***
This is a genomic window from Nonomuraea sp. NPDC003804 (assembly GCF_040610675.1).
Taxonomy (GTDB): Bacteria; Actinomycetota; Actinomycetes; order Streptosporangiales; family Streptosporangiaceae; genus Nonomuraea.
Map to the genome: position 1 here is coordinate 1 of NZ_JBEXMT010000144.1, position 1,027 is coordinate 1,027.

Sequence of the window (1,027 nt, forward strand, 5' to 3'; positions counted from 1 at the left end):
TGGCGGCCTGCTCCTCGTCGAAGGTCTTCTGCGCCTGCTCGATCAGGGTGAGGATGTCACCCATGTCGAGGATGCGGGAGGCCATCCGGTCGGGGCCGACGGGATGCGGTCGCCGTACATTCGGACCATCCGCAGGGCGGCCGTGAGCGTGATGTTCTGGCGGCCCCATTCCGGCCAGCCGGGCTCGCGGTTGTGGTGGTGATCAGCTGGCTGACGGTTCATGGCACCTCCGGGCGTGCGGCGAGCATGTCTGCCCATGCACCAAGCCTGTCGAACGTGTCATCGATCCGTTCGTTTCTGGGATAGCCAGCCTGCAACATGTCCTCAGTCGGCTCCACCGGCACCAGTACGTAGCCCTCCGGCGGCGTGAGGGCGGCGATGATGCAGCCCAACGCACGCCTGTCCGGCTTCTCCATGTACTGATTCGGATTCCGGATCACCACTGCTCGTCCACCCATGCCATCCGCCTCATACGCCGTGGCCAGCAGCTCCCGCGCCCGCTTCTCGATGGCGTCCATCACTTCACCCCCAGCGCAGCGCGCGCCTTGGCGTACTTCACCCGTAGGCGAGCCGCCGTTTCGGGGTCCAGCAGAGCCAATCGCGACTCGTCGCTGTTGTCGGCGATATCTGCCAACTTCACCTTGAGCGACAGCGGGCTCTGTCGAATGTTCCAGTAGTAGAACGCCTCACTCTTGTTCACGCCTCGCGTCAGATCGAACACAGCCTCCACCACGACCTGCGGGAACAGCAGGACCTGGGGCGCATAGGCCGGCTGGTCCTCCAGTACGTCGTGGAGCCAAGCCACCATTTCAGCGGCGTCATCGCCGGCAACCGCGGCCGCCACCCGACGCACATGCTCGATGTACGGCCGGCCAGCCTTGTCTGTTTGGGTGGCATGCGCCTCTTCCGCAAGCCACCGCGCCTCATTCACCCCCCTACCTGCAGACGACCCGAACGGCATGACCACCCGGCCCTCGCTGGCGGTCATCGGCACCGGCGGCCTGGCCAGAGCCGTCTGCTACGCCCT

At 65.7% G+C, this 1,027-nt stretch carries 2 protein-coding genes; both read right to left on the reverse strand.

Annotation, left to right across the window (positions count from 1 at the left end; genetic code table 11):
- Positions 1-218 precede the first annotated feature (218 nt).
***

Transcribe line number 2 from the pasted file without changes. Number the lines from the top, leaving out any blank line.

Taxonomy (GTDB): Bacteria; Actinomycetota; Actinomycetes; order Streptosporangiales; family Streptosporangiaceae; genus Nonomuraea.